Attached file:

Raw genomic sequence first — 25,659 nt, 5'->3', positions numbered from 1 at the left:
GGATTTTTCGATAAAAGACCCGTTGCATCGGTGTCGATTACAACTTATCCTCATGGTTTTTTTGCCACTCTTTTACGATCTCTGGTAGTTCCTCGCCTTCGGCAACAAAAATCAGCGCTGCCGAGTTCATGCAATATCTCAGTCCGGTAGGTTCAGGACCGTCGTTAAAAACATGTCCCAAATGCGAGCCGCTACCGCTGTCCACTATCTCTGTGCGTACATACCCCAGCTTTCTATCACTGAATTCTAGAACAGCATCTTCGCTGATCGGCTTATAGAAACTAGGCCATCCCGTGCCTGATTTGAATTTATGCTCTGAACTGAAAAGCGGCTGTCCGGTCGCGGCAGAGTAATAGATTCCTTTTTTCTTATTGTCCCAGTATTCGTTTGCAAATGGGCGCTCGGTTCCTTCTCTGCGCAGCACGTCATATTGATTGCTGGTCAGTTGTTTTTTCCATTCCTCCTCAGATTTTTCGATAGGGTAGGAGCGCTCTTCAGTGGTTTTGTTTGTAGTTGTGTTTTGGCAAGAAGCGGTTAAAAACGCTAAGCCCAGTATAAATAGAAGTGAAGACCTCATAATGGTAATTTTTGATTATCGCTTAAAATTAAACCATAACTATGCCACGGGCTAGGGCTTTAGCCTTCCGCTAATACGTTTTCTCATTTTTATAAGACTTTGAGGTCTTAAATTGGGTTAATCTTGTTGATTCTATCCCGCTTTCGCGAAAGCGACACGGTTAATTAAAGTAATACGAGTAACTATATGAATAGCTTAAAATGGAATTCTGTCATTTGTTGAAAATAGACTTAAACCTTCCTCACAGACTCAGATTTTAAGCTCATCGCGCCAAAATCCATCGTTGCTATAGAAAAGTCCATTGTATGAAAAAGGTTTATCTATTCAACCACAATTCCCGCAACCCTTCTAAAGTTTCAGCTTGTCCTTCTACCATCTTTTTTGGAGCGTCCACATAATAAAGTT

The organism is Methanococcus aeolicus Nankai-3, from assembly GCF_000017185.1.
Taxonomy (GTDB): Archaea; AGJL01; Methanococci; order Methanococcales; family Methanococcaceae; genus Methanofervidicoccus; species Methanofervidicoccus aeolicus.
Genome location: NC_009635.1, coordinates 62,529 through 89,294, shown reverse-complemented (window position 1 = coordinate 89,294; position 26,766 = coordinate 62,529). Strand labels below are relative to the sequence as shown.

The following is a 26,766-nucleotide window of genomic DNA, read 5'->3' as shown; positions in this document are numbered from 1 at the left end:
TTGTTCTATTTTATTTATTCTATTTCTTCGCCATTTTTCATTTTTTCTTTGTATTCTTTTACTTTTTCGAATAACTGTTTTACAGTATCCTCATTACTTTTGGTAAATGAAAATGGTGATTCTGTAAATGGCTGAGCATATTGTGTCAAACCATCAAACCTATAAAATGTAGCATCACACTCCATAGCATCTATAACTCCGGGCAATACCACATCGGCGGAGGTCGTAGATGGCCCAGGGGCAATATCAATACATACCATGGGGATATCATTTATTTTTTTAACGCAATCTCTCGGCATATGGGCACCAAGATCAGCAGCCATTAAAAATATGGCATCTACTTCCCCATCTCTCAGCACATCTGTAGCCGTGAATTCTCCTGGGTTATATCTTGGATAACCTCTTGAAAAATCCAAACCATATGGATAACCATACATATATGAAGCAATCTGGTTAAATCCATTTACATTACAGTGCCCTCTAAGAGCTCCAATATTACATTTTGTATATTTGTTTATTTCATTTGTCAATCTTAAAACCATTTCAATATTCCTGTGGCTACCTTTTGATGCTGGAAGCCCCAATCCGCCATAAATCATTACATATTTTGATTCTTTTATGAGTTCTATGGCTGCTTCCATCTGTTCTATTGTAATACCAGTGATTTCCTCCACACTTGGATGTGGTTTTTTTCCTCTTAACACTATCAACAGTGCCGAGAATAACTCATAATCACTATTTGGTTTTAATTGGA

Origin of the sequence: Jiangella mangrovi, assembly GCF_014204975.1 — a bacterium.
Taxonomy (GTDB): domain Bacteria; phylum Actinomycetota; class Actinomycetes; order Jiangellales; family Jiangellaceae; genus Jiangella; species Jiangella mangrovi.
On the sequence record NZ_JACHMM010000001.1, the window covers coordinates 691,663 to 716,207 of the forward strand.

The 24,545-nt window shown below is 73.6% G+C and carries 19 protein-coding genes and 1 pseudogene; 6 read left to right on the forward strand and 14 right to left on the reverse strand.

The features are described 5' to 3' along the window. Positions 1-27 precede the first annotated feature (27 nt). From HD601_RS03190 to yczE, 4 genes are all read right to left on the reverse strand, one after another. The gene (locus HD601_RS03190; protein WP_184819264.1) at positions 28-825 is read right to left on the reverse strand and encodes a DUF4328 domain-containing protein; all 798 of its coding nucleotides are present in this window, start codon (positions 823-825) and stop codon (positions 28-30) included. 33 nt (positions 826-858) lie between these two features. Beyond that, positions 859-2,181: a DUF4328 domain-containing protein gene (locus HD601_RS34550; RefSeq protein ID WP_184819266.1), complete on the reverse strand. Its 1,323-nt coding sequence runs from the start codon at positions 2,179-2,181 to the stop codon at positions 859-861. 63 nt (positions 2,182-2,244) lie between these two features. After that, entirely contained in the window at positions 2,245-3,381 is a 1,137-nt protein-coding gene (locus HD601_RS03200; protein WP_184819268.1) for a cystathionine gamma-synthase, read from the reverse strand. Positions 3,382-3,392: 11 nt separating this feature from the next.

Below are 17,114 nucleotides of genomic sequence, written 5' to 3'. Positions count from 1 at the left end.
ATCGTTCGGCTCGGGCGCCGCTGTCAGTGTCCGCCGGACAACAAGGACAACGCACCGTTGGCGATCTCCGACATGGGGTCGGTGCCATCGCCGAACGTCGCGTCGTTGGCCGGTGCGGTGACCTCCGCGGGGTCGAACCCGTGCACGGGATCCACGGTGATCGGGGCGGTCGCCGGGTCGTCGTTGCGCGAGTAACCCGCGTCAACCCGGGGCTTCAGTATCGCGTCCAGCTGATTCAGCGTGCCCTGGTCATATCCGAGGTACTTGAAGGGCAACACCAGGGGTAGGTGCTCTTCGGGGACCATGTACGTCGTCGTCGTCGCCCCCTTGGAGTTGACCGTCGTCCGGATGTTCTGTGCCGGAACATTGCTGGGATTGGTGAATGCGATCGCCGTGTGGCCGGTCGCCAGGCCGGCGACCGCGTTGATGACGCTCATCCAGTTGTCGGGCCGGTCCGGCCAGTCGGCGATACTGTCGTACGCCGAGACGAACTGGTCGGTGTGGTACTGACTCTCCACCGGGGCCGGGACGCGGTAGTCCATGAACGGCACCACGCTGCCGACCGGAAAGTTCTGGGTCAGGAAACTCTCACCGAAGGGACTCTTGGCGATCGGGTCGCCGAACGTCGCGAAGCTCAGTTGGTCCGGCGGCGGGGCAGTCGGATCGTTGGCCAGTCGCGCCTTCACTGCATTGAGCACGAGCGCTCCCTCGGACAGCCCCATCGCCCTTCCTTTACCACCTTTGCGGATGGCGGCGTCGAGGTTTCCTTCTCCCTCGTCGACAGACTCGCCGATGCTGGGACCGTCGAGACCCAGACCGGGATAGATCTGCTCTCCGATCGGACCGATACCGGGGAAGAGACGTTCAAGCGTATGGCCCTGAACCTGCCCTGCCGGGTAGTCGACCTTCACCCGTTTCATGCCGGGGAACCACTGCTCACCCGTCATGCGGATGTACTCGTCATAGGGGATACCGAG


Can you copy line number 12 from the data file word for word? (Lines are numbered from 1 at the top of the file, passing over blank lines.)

The features are described 5' to 3' along the window. Positions 1-27 precede the first annotated feature (27 nt). From HD601_RS03190 to yczE, 4 genes are all read right to left on the reverse strand, one after another. The gene (locus HD601_RS03190; protein WP_184819264.1) at positions 28-825 is read right to left on the reverse strand and encodes a DUF4328 domain-containing protein; all 798 of its coding nucleotides are present in this window, start codon (positions 823-825) and stop codon (positions 28-30) included. 33 nt (positions 826-858) lie between these two features. Beyond that, positions 859-2,181: a DUF4328 domain-containing protein gene (locus HD601_RS34550; RefSeq protein ID WP_184819266.1), complete on the reverse strand. Its 1,323-nt coding sequence runs from the start codon at positions 2,179-2,181 to the stop codon at positions 859-861. 63 nt (positions 2,182-2,244) lie between these two features. After that, entirely contained in the window at positions 2,245-3,381 is a 1,137-nt protein-coding gene (locus HD601_RS03200; protein WP_184819268.1) for a cystathionine gamma-synthase, read from the reverse strand. Positions 3,382-3,392: 11 nt separating this feature from the next.